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Wednesday, 25 March 1987
Page: 1480

Mr LANGMORE —Can the Minister for Territories comment on the advertisements placed in the Canberra Times by Australian Capital Territory doctors over the last few days? In addition, can the Minister comment on claims made in an article in today's Canberra Times that, on average, doctors' incomes from fees which would attract Medicare benefits and the treatment of Medicare hospital patients have risen from $124,873 to $152,048 in a period of two and a half years?

Mr SCHOLES —I cannot comment but I can give information to the House on the current state of the dispute with doctors in respect of the treatment of Medicare patients in Canberra hospitals. I think I should first inform the House that the claims which were made by the doctors, and which have been subject to negotiation between the Australian Capital Territory Health Authority and the Australian Medical Association and representatives of some of the specialty unions within the medical profession, have been taking place since September last year. They were based at all times on a fee for service arrangement for the medical profession in Canberra, which it has had-and insisted upon-for several years. The offer made by the Government to increase the proportion of the schedule fee which is paid in respect of each service provided was to increase that proportion from 70 per cent, under the contracts which expired a short time ago, to 85 per cent of the schedule fee fixed under the Medicare arrangements. That 85 per cent is the highest level of fee for service paid. It is higher than the proportion paid in New South Wales. It is the level paid in Victoria and represents the highest proportion of the schedule fee paid in respect of medical services under Medicare in Australia.

Canberra doctors have claimed, in addition to fee for service-which is, as I would have understood it to be, a comprehensive payment for the services provided-a range of other benefits which are associated directly with sessional payments which are paid alternatively in some areas and which were subject to massive and, I would say, unjustifiable increases by an arbitrated decision in New South Wales last year. As the honourable member said, the incomes from Government sources paid to doctors, in respect of both Medicare treatment in hospitals and payments for Medicare services under the national health arrangements, have increased in the last two years by in excess of 22 per cent and, on average, from $120,000 to $150,000. Equated with some of the salaries which are paid to leaders of the most important government organisations and the biggest organisations in Australia, that is a fairly generous remuneration. In respect of the fees for services in Canberra hospitals, which represent a portion of doctors' incomes, the proportion of the annually adjusted fee would be adjusted by 21 per cent, which is substantially higher than any adjustment made in respect of any other section of the Australian community which is dependent on government for its fees.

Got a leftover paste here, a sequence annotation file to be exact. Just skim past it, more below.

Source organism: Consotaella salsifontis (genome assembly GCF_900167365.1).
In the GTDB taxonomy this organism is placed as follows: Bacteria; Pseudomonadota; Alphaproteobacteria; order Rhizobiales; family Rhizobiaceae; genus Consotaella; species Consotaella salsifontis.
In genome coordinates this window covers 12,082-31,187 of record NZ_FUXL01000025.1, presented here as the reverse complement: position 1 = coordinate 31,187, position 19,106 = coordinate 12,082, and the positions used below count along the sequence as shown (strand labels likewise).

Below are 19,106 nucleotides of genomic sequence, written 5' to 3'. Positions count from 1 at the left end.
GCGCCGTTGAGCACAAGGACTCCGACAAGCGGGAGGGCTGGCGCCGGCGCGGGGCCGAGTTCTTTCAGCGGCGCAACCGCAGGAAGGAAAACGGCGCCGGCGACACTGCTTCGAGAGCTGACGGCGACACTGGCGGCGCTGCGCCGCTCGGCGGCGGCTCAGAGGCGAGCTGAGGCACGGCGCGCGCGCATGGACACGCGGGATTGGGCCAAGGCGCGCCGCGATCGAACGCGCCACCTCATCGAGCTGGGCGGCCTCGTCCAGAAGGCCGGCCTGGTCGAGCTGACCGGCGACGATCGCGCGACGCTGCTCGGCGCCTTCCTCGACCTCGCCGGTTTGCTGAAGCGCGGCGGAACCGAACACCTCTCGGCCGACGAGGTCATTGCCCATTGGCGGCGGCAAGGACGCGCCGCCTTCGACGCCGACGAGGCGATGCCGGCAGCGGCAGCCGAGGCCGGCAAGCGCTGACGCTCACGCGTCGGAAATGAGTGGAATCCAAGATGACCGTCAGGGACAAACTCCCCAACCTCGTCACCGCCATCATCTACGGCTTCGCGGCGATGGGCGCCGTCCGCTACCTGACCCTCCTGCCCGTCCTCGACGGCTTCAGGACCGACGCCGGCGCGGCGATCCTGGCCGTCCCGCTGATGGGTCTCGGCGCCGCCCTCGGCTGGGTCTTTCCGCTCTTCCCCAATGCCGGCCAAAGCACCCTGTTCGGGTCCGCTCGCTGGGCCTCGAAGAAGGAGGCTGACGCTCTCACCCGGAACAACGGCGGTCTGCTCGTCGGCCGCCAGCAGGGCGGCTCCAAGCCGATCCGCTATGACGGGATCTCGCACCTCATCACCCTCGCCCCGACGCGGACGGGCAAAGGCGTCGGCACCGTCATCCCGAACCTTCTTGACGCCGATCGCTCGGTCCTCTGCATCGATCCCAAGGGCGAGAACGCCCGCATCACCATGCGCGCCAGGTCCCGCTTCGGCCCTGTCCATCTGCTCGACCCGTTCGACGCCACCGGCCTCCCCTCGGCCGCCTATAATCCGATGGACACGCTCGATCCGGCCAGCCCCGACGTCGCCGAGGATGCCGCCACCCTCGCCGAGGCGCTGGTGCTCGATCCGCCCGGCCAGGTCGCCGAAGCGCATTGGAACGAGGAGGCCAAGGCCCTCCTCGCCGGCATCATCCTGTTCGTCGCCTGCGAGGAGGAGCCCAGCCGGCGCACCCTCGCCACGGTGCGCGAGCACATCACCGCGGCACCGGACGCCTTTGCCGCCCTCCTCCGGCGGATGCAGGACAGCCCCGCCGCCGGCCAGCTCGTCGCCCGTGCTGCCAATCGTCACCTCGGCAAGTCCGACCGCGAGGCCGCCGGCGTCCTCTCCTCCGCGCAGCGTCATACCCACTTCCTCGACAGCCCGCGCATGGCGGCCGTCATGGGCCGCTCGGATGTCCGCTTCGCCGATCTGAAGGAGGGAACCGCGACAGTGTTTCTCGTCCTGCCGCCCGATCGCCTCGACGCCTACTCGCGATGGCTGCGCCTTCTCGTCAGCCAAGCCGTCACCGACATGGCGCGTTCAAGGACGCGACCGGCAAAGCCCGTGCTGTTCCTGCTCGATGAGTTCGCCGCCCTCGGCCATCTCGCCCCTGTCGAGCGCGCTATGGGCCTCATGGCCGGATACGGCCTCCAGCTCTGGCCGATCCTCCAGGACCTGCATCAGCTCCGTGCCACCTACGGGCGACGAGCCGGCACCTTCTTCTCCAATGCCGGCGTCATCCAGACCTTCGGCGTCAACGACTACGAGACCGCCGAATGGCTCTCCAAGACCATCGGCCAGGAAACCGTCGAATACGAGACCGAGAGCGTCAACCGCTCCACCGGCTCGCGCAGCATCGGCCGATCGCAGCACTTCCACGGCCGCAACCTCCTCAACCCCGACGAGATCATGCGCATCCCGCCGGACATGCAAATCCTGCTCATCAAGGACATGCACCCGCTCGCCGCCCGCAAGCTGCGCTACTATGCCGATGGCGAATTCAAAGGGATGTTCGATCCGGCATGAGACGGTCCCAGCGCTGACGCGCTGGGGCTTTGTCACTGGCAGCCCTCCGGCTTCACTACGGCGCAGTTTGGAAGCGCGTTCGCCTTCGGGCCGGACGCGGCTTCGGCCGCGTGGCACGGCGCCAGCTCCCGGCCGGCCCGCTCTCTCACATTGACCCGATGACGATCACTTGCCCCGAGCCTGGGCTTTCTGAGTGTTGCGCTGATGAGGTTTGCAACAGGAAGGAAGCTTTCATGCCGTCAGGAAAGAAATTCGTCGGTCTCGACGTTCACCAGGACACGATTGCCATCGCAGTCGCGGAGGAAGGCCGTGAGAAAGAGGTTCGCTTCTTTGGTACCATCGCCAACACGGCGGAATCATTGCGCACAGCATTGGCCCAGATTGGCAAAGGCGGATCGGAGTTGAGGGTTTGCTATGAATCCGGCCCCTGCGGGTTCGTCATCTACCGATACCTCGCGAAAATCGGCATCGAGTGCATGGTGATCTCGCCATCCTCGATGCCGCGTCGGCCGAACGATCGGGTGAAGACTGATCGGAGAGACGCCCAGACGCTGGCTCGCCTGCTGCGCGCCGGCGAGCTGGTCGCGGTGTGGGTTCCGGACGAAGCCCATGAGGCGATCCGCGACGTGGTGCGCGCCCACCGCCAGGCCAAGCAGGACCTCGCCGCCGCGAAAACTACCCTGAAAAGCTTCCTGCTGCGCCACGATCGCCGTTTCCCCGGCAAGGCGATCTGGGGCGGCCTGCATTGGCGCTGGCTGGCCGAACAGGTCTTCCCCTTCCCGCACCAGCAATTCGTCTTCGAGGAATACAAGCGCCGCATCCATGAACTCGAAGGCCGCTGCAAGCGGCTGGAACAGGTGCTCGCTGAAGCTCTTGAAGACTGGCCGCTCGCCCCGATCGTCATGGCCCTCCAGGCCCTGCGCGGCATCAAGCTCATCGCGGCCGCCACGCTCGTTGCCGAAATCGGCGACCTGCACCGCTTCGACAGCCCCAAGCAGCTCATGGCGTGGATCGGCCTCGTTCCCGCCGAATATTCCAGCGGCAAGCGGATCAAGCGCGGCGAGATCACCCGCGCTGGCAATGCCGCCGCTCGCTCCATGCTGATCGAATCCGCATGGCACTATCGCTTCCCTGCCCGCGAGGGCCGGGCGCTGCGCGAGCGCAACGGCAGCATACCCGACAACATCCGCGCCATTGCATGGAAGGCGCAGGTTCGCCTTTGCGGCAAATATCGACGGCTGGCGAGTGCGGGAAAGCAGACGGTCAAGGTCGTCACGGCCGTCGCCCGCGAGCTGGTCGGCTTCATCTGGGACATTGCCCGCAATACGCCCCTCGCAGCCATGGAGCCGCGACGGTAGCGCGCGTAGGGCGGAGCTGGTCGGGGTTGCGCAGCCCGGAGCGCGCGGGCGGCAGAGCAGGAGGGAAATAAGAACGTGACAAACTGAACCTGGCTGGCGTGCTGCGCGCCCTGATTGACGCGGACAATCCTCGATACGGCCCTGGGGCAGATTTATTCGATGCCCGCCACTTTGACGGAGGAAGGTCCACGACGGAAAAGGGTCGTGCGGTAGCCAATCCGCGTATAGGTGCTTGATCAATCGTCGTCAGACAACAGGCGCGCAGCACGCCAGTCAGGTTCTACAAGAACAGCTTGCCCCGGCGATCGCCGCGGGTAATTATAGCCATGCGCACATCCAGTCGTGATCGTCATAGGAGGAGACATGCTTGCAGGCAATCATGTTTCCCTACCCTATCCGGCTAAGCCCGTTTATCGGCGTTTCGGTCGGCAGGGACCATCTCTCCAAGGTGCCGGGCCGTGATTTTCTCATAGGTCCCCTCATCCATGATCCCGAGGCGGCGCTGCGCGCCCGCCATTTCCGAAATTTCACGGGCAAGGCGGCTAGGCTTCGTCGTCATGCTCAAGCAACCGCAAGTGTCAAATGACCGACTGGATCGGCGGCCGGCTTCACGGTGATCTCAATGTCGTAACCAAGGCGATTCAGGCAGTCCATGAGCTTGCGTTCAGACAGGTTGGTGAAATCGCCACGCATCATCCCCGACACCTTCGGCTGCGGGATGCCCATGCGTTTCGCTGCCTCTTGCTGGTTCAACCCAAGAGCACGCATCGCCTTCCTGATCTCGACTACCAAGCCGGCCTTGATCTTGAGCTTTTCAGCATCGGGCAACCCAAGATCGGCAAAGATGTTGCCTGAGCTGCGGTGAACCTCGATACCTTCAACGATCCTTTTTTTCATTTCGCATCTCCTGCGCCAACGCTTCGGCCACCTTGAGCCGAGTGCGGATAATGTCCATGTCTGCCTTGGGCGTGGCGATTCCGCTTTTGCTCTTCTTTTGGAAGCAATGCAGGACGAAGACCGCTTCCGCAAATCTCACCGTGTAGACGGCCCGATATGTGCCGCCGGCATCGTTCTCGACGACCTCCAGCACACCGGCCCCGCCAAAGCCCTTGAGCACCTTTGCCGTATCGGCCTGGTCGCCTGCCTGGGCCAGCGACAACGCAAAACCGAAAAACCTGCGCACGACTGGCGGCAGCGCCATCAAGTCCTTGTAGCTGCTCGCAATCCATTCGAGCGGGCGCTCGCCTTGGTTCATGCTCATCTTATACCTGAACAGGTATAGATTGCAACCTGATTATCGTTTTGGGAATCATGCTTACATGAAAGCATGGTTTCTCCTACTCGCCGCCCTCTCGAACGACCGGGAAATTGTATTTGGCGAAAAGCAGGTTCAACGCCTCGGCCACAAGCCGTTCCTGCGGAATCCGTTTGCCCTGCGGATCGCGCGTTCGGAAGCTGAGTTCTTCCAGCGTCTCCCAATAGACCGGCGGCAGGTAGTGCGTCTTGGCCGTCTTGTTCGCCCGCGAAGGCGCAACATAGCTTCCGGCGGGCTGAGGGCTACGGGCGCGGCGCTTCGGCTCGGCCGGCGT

I believe that, given the restraint taking place in the Australian community, and the call for restraint, the medical profession is not entitled to expect that governments will exempt it from levels of sacrifice which are nowhere near as great as those being sought from other members of the Australian community. The Opposition has said that an increase of $10 for wage and salary earners is too much and should not be paid. The order of change offered to doctors in the Australian Capital Territory is equivalent, on average, to over $20,000-that is what the 21 per cent represents in this case-yet we are still told that that is insufficient. At this stage no member of the Opposition has said a word about the claims of the doctors' professions in the Australian Capital Territory. Apparently $22,000 is not too much, but $10 is.

As to the claim that I have not been prepared to discuss the matters with the doctors, I could use a crudity but I will not. The facts are that on Friday an agreement was made between the Australian Medical Association, the Minister for Employment and Industrial Relations and me to meet on Monday evening. Subsequent to that I was asked by the AMA whether I would increase the numbers to include its entire negotiating committee. On Monday I was informed that the doctors would not be coming, and on Saturday morning advertisements were placed in the Canberra Times, as they have been on subsequent occasions, attacking me for not meeting with the doctors. I can assure the House that those advertisements were placed even before the agreement was made for a meeting to take place.

I think the doctors have to face up to the fact that there are hard economic times in Australia, that they are Australians the same as everyone else and that they are being treated by this society extremely well. They should accept what has been offered, which is extraordinarily generous and which I think, by the criteria the Opposition uses for opposing an increase to $200 per week wage earners, is too generous, and meet their obligations to the community as everyone else is asked to do.